Don’t sell sugar firms cheaply to vulturesThursday, November 16, 2017 22:00By JAINDI KISEROGovernment-owned sugar companies are high cost producers. FILE PHOTO | NMG Privatisation of sugar companies is back on the agenda. The question we should be asking is the following. Which businessmen would want to throw their money into buying the sugar companies in the conditions they are in today?
How did we end up where we are today? You have to go back to 2014, when the National Treasury sought Parliament’s approval to increase the ceiling on the stock of external debt from $14 billion to $28 billion. Second, that we are in a position where a third of what we collect in taxes is now consumed in debt service. These contractors are able to force the government to commit to a project it did not have on its budget. CHINAThe game is all too familiar.
Kenya deep in the middle of debt trapThursday, November 9, 2017 20:07By JAINDI KISEROThe National Treasury building in Nairobi. FILE PHOTO | NMG We are truly in the middle of a debt trap. In an interview with Reuters this week, Treasury secretary Henry Rotich disclosed that Kenya has no choice than to issue a Eurobond to repay a $750 million (Sh77 billion) loan, which the government contracted from a syndicate of banks in October 2015.
Muck Rack makes it simple to find people, tweets, or articles that mention any name, keyword, company, hashtag etc. We've compiled this guide to help you make the most of your search.
Selecting a term
Start searching tweets, articles from media outlets, articles mentioned in tweets, journalists'
names, titles and bios with some suggested searches:
Companies or Topics (e.g. iPhone, Microsoft)
Phrases (e.g. "cloud computing") — use quotes to keep the terms together
Twitter handles (e.g. @username) — returns those who have mentioned or replied to
Names (e.g. "David Pogue")
Hashtags (e.g. #sxsw, #london2012)
Bio details (e.g. vegan, Olympics, father)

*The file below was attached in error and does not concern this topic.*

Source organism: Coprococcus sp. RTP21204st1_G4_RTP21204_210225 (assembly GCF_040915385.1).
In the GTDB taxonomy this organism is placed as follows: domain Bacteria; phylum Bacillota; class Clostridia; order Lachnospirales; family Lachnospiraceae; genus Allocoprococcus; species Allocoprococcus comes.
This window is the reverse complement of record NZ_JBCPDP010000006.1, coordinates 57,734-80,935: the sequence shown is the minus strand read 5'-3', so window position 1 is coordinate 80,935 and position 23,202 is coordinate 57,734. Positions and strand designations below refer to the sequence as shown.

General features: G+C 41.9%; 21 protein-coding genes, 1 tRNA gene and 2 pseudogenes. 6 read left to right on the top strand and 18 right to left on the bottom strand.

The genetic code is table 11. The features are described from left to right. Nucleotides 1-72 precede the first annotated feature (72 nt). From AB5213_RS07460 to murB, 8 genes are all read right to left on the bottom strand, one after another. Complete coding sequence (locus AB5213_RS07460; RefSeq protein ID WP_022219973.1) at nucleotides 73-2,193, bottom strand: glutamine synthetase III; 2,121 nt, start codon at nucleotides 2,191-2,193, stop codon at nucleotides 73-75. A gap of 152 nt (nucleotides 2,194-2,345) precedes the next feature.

Muck Rack's Advanced Search allows for many boolean operators.
Find results that mention multiple specified terms, use AND or
+. For example, ensure each result contains both Elon Musk and Mark Zuckerberg by
searching Musk AND Zuckerberg or Musk + Zuckerberg.
Use the operators OR or , to broaden your search when you'd like either of
multiple terms to appear in results. (This is the default behavior of our search when no operators
are used). For example, results will contain either cake or cookie by searching cake OR cookie or cake,cookie
Use NOT or - to subtract results from your search. For
example, searching Disney will yield results about the Walt Disney Company as well as Walt Disney
World Resort. To exclude mentions of Disney World, search for Disney -World or Disney
When using one of these operators with a phrase, enclose it in quotation marks. For example, you can
find results about smartphones excluding Apple's iPhone 4S by searching smartphone -"iPhone
Exact case matching or punctuation
If you're searching for a brand name or keyword that relies on specific punctuation marks or capitalization, you can
find results that match your exact query by adding matchcase: before the keyword you're searching for, like matchcase:E*TRADE .
Use parentheses to separate multiple
boolean phrases. For example, to find journalists talking about having fun in Disney World or
Disneyland, search for ("disney world" OR disneyland) AND fun.
An asterisk can be used to search for any variation of a root word truncated by the asterisk. For example, searching for admin* will return results for administrator, administration, administer, administered, etc.
A near operator is an AND operator where you can control the distance between the words. You can vary the distance the near operation uses by adding a forward slash and number (between 0-99) such as strawberries NEAR/10 "whipped cream", which means the strawberries must exist within 10 words of "whipped cream".